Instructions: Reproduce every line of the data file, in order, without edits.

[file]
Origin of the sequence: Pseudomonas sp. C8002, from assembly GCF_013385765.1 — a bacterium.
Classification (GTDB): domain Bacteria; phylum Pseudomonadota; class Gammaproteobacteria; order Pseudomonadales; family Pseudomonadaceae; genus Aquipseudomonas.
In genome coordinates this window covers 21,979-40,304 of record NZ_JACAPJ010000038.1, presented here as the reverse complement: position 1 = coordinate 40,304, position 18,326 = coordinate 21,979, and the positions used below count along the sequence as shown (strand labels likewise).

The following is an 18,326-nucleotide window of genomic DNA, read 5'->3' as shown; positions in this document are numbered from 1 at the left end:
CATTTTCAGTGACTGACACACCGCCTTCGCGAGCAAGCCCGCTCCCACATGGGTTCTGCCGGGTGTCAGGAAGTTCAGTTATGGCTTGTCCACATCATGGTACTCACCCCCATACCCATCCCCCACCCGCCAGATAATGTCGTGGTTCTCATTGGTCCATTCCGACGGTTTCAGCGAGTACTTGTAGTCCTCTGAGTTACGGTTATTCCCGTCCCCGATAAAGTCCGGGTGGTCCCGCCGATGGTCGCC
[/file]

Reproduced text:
Origin of the sequence: Pseudomonas sp. C8002, from assembly GCF_013385765.1 — a bacterium.
Classification (GTDB): domain Bacteria; phylum Pseudomonadota; class Gammaproteobacteria; order Pseudomonadales; family Pseudomonadaceae; genus Aquipseudomonas.
In genome coordinates this window covers 21,979-40,304 of record NZ_JACAPJ010000038.1, presented here as the reverse complement: position 1 = coordinate 40,304, position 18,326 = coordinate 21,979, and the positions used below count along the sequence as shown (strand labels likewise).

The following is an 18,326-nucleotide window of genomic DNA, read 5'->3' as shown; positions in this document are numbered from 1 at the left end:
CATTTTCAGTGACTGACACACCGCCTTCGCGAGCAAGCCCGCTCCCACATGGGTTCTGCCGGGTGTCAGGAAGTTCAGTTATGGCTTGTCCACATCATGGTACTCACCCCCATACCCATCCCCCACCCGCCAGATAATGTCGTGGTTCTCATTGGTCCATTCCGACGGTTTCAGCGAGTACTTGTAGTCCTCTGAGTTACGGTTATTCCCGTCCCCGATAAAGTCCGGGTGGTCCCGCCGATGGTCGCC